The China International Robot Show (CIROS) took place this July in Shanghai, giving China the opportunity to showcase its massive investments in robotics, which could prove instrumental in catering to the needs of China’s growing senior population.
China embraces robotics to adapt to its ageing population
Over the last decades, China has asserted its position as a superpower ; thirty years ago, its GDP stood at 300 billion dollars ; by 2015, it had blown up to 10 866 billion dollars (Source : World Bank). The country has now shifted its focus to robotics, a key factor in developing the Silver economy.
With good reason : after its 40-year one-child policy, the country’s population is ageing rapidly : seniors now make up 15,5% of the Chinese population. It must also deal with wage increases : in the Shanghai province, wages have more than doubled in seven years. Those factors reduce the recruitment pool available to would-be employers ; they are now looking to fill the gap left by human employees with robots.
China currently boasts a total of 800 companies specializing in robotics, and some 40 “industrial robot plants” are being built. More than twenty provinces have identified robotics as a top priority in their development goals, including the Guangdong province : it already invested 154 million dollars in a three-year plan aiming to put robots at the forefront in manufacturing factories. Luoyang city also signed a partnership with KUKA robotics in order to modernise its automated industrial equipment.
China must now face two obstacles when it comes to developing robot production : the lack of critical robot production components (such as sensors), as well as the absence of certification systems to assess and vouch for the quality of produced items. In order to sustain growth, it will have to rely on partnerships with foreign labs and companies, including many innovative start-ups.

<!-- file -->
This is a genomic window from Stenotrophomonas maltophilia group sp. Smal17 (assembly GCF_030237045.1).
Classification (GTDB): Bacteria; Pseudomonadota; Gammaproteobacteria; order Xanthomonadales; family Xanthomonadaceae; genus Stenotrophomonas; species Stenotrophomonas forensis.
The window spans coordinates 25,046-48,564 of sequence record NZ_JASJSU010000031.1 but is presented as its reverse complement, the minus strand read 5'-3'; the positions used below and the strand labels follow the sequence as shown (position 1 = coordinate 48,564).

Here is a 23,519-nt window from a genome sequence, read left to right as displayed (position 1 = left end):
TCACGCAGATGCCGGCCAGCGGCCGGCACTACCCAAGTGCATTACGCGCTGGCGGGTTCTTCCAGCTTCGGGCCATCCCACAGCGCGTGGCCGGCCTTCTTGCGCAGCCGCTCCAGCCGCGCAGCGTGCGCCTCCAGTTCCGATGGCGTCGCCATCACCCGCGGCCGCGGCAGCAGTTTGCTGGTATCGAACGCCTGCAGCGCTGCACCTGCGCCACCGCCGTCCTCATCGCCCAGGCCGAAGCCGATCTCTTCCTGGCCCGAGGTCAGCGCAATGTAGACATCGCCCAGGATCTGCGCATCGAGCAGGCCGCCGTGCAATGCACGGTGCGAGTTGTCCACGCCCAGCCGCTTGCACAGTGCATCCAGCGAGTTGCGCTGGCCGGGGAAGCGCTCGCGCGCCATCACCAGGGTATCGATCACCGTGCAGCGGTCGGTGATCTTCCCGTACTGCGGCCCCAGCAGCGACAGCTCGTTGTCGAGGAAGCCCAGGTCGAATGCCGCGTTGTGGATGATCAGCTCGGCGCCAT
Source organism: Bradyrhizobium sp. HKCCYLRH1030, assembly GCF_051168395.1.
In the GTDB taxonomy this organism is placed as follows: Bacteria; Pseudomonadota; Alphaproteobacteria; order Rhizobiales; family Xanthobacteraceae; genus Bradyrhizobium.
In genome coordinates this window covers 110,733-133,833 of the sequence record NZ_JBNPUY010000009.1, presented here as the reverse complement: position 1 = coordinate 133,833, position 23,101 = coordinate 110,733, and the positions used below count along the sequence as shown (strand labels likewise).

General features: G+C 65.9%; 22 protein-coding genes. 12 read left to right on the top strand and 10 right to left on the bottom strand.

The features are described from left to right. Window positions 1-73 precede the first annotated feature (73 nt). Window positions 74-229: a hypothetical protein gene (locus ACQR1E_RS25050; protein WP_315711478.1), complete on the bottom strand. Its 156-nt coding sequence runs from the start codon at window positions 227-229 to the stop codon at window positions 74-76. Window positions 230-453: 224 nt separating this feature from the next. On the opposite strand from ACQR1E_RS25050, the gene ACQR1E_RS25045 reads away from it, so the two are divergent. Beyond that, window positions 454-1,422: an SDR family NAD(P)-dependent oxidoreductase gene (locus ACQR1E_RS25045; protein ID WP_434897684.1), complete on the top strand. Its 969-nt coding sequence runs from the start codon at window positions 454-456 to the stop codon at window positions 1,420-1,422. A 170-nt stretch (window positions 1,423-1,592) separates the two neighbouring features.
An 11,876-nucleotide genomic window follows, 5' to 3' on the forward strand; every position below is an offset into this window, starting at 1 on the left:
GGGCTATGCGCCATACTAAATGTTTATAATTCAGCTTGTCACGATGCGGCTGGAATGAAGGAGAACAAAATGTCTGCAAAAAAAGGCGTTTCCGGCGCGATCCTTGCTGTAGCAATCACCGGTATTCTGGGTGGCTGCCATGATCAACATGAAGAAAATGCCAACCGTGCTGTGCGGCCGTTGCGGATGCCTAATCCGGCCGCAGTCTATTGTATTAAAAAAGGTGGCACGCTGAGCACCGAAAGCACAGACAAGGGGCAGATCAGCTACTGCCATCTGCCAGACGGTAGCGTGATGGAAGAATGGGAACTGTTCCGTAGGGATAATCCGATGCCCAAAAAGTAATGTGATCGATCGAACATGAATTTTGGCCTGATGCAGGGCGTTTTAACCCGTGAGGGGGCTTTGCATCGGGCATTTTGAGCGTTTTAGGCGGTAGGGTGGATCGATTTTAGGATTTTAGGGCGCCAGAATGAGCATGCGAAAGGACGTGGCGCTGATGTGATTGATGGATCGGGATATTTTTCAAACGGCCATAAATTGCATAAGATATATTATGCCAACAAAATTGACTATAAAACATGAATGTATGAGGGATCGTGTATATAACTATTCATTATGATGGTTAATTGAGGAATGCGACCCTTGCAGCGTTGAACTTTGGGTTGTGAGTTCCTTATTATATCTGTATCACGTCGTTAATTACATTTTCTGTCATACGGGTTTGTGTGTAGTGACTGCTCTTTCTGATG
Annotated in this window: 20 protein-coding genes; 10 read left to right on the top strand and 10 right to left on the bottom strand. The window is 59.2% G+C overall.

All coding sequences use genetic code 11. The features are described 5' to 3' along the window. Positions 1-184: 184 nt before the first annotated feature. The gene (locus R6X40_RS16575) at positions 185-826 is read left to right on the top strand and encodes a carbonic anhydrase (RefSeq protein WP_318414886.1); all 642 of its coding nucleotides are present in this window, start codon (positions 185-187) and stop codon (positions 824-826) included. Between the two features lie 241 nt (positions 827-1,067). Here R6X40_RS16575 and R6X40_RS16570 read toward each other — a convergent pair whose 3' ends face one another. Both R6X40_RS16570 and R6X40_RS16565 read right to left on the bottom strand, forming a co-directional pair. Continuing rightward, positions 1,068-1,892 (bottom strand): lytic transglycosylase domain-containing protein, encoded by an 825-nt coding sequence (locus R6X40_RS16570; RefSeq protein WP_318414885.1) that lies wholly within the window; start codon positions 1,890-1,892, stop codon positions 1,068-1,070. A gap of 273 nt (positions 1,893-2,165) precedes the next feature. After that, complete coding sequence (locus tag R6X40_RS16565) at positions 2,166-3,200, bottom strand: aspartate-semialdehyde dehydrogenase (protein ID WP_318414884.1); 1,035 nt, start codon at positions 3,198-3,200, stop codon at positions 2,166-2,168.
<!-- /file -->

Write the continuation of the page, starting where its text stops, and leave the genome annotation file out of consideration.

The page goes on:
Could robots drive home services growth in China?
Chinese companies specializing in robots can rely on three different sources of growth :
- Smart manufacturing: the automation of industrial production using robots, favoured by many companies.
- Green manufacturing: using eco-friendly production methods.
- Service manufacturing: the automation of home services.
China’s main focus is currently on industrial production, but service manufacturing also shows a lot of promise : since 2010, the impact of services on China’s GDP has grown steadily, reaching 50.5% in 2015, while industrial production only accounts for 40.5%.
New technologies are instrumental in helping Chinese society adapt to ageing ; big data, for instance, is now at the forefront of public policies, as exemplified by the connected cards used by seniors in Beijing. This card allows seniors free access to several services, such as public transportations, but its main purpose is to collect data that will allow policymakers to implement age and mobility appropriate infrastructures, among other things.
Robotics should play a big part in this evolution ; robots are an opportunity to develop home services, which are instrumental in addressing mobility loss among the senior population. Japan is a good example : it recently invested in robotic nurses to promote ageing in place while keeping nursing costs down.
The development of robotic manufacturing in China :